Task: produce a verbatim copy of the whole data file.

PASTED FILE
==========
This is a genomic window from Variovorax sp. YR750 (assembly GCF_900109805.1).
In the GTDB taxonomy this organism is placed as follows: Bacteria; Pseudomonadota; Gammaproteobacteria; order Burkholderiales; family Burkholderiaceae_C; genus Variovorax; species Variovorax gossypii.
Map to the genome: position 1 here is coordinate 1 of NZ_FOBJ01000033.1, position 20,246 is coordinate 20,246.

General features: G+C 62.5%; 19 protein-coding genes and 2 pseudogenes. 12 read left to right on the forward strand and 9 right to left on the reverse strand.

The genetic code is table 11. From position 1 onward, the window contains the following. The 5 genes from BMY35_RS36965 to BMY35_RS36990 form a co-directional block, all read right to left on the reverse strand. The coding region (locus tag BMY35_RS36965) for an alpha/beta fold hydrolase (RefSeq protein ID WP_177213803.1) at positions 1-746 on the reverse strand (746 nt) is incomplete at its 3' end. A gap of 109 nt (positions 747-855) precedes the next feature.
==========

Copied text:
This is a genomic window from Variovorax sp. YR750 (assembly GCF_900109805.1).
In the GTDB taxonomy this organism is placed as follows: Bacteria; Pseudomonadota; Gammaproteobacteria; order Burkholderiales; family Burkholderiaceae_C; genus Variovorax; species Variovorax gossypii.
Map to the genome: position 1 here is coordinate 1 of NZ_FOBJ01000033.1, position 20,246 is coordinate 20,246.

General features: G+C 62.5%; 19 protein-coding genes and 2 pseudogenes. 12 read left to right on the forward strand and 9 right to left on the reverse strand.

The genetic code is table 11. From position 1 onward, the window contains the following. The 5 genes from BMY35_RS36965 to BMY35_RS36990 form a co-directional block, all read right to left on the reverse strand. The coding region (locus tag BMY35_RS36965) for an alpha/beta fold hydrolase (RefSeq protein ID WP_177213803.1) at positions 1-746 on the reverse strand (746 nt) is incomplete at its 3' end. A gap of 109 nt (positions 747-855) precedes the next feature.